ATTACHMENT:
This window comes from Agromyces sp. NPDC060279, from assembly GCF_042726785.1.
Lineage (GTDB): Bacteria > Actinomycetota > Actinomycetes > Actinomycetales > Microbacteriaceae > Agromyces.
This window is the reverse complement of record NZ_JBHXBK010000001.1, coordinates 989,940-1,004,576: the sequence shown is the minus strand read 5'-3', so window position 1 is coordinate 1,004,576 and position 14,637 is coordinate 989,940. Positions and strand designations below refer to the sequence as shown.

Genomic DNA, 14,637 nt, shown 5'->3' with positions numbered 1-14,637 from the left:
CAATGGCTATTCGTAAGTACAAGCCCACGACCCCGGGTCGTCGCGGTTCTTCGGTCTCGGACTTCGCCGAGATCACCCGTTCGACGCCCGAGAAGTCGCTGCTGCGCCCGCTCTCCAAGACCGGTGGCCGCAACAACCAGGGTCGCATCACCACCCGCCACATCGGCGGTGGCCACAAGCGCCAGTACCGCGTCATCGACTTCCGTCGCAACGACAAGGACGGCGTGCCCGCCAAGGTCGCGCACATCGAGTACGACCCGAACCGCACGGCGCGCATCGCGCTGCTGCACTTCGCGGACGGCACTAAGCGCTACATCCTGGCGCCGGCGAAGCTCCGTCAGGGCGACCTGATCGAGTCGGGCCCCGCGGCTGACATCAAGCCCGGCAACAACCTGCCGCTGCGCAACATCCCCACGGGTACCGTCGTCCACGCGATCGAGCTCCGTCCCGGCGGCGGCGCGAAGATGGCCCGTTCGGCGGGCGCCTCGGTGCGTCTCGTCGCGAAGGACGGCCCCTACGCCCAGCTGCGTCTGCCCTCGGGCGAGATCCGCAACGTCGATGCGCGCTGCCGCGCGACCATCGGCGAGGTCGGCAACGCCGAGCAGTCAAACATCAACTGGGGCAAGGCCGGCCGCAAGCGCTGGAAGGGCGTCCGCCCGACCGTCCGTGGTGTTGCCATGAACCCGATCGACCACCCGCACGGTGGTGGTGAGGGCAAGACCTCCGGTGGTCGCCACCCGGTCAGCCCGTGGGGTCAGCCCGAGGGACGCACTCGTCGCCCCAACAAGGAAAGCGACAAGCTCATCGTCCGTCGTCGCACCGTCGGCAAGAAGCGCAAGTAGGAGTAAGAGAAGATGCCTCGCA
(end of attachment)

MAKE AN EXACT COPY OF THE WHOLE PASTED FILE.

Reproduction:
This window comes from Agromyces sp. NPDC060279, from assembly GCF_042726785.1.
Lineage (GTDB): Bacteria > Actinomycetota > Actinomycetes > Actinomycetales > Microbacteriaceae > Agromyces.
This window is the reverse complement of record NZ_JBHXBK010000001.1, coordinates 989,940-1,004,576: the sequence shown is the minus strand read 5'-3', so window position 1 is coordinate 1,004,576 and position 14,637 is coordinate 989,940. Positions and strand designations below refer to the sequence as shown.

Genomic DNA, 14,637 nt, shown 5'->3' with positions numbered 1-14,637 from the left:
CAATGGCTATTCGTAAGTACAAGCCCACGACCCCGGGTCGTCGCGGTTCTTCGGTCTCGGACTTCGCCGAGATCACCCGTTCGACGCCCGAGAAGTCGCTGCTGCGCCCGCTCTCCAAGACCGGTGGCCGCAACAACCAGGGTCGCATCACCACCCGCCACATCGGCGGTGGCCACAAGCGCCAGTACCGCGTCATCGACTTCCGTCGCAACGACAAGGACGGCGTGCCCGCCAAGGTCGCGCACATCGAGTACGACCCGAACCGCACGGCGCGCATCGCGCTGCTGCACTTCGCGGACGGCACTAAGCGCTACATCCTGGCGCCGGCGAAGCTCCGTCAGGGCGACCTGATCGAGTCGGGCCCCGCGGCTGACATCAAGCCCGGCAACAACCTGCCGCTGCGCAACATCCCCACGGGTACCGTCGTCCACGCGATCGAGCTCCGTCCCGGCGGCGGCGCGAAGATGGCCCGTTCGGCGGGCGCCTCGGTGCGTCTCGTCGCGAAGGACGGCCCCTACGCCCAGCTGCGTCTGCCCTCGGGCGAGATCCGCAACGTCGATGCGCGCTGCCGCGCGACCATCGGCGAGGTCGGCAACGCCGAGCAGTCAAACATCAACTGGGGCAAGGCCGGCCGCAAGCGCTGGAAGGGCGTCCGCCCGACCGTCCGTGGTGTTGCCATGAACCCGATCGACCACCCGCACGGTGGTGGTGAGGGCAAGACCTCCGGTGGTCGCCACCCGGTCAGCCCGTGGGGTCAGCCCGAGGGACGCACTCGTCGCCCCAACAAGGAAAGCGACAAGCTCATCGTCCGTCGTCGCACCGTCGGCAAGAAGCGCAAGTAGGAGTAAGAGAAGATGCCTCGCA